However, the bureaucratic assessment of the ground situation was very different from reality.
Despite multiple representations to the Bombay Governor, the demands of these farmers were ignored. With the government in no mood to relent, farmer representatives reached out to Sardar Patel, who in the past had prior experience of leading Satyagrahas in Kheda, Nagpur and Borsad. After listening to their demands, Patel cautioned them but also assured that the Indian National Congress would support them if they decided to take the plunge.
“I still ask you to think twice before you take the plunge. Do not derive comfort from the feeling that you have as your leader a fighter like myself. Forget me and forget my companions. Fight, if you feel that you must resist oppression and injustice. Do not take the plunge lightly. If you miserably fail, you will not rise again for several years. But if you succeed, you will have done much to lay the foundations of Swaraj,” he said.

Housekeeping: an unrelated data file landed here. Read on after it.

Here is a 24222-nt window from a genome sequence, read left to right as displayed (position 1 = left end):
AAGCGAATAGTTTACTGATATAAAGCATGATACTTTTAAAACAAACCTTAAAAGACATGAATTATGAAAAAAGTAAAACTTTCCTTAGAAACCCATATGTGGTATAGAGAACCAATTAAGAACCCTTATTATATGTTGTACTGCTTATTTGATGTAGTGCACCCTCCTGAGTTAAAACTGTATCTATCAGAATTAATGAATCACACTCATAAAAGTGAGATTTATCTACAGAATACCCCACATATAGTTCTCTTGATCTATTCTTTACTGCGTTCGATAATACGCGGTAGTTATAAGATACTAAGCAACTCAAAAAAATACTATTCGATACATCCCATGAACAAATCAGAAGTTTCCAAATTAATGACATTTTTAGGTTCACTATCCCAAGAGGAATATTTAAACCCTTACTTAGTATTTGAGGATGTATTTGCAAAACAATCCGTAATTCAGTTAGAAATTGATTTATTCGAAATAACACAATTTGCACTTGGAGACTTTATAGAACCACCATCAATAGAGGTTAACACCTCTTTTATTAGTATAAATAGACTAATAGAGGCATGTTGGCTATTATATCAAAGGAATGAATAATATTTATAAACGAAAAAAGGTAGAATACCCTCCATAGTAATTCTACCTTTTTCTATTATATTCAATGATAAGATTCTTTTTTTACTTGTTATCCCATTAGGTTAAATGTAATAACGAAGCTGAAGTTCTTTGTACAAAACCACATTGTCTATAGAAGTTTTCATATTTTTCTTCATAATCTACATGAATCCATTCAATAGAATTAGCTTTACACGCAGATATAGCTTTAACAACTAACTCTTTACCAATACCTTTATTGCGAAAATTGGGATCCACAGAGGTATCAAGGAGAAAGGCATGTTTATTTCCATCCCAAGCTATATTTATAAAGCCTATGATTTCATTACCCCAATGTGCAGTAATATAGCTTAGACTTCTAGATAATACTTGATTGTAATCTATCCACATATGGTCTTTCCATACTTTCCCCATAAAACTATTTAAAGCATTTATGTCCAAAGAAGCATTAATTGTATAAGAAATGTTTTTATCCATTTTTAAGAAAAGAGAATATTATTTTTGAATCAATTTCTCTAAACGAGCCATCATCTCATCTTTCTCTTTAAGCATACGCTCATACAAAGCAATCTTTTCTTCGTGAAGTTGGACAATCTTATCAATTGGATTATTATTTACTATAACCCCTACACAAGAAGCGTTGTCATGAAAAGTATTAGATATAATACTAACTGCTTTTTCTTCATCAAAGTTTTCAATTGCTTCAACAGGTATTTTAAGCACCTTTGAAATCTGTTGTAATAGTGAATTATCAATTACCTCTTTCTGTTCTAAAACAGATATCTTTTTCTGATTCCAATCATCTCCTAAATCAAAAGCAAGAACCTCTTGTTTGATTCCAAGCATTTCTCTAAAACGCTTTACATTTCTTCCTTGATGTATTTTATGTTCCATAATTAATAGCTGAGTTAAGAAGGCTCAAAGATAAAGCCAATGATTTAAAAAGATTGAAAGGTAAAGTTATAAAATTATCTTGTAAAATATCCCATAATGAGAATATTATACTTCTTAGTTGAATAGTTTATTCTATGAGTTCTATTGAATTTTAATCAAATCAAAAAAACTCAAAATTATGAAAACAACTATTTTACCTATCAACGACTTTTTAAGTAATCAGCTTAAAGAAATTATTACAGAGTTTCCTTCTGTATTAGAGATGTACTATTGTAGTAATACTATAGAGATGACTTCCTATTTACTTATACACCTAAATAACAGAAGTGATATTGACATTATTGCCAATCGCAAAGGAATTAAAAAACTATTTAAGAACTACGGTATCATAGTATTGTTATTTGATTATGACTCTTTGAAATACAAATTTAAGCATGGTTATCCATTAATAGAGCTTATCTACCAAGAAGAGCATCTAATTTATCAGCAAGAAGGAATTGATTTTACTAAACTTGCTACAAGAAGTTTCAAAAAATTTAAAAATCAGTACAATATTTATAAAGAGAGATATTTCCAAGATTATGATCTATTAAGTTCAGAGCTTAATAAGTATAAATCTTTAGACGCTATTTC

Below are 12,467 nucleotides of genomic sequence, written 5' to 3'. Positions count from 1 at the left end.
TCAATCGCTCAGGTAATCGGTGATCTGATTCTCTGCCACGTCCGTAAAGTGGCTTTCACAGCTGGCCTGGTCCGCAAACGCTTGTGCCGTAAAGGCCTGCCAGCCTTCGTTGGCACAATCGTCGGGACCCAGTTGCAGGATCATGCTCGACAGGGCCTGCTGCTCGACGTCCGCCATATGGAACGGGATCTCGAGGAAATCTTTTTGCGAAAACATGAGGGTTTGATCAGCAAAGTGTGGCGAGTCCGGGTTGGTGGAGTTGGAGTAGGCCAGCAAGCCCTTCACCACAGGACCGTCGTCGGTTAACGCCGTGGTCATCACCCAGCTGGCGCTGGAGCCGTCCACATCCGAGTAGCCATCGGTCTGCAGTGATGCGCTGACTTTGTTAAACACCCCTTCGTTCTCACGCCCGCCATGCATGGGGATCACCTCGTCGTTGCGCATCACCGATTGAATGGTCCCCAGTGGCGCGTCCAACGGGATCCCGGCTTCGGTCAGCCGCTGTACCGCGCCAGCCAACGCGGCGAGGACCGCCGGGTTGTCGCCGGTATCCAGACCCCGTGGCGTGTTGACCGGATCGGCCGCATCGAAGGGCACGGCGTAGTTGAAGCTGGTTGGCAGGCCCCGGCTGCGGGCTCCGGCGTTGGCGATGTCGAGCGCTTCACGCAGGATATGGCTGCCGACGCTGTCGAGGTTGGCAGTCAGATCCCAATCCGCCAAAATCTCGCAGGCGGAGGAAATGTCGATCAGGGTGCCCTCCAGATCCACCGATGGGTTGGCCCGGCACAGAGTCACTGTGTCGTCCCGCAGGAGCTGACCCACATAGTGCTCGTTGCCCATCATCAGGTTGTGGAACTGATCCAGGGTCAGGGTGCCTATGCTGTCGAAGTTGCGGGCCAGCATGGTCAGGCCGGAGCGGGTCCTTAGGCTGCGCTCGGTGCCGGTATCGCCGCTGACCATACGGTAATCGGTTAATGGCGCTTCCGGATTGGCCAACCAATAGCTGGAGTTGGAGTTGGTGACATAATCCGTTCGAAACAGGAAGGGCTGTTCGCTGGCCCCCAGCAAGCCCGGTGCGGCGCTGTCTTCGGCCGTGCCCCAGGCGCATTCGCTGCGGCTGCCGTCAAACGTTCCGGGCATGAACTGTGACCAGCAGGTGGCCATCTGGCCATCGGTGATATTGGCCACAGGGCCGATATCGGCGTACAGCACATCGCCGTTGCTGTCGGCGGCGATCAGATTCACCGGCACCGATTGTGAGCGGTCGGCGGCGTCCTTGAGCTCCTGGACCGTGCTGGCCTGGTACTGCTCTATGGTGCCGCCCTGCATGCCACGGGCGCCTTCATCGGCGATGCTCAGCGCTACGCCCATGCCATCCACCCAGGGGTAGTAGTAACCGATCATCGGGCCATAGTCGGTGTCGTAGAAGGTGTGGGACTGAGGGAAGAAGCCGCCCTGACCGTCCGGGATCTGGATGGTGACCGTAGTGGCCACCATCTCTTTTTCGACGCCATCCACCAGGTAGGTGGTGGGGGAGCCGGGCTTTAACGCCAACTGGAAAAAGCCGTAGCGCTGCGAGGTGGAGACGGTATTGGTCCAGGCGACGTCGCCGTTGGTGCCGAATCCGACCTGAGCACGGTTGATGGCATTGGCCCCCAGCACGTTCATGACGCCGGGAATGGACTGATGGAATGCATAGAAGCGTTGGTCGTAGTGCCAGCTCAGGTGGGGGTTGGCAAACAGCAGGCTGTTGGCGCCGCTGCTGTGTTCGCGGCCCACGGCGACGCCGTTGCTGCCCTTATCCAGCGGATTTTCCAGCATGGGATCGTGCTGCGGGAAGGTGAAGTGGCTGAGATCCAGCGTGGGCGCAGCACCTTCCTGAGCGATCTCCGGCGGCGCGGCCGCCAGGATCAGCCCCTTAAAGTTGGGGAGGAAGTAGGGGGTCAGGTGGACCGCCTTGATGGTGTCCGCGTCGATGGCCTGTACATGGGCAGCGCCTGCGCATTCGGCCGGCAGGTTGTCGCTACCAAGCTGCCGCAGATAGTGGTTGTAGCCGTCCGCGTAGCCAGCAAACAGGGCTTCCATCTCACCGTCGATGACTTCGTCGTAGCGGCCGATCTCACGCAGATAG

On 4 February 1928, a day before the farmers were due to pay their first instalment of the increased tax, Patel organised a conference of farmers in Bardoli. He even wrote a letter to the Bombay Governor one more time asking him to reconsider the government’s decision, but no immediate response came forth.
The last date to pay this first instalment of tax was 15 February, after which local officials were given a free hand to seize their land and cattle. Another meeting of farmers was held in Bardoli on 12 February where they resolved not to pay the revised assessment.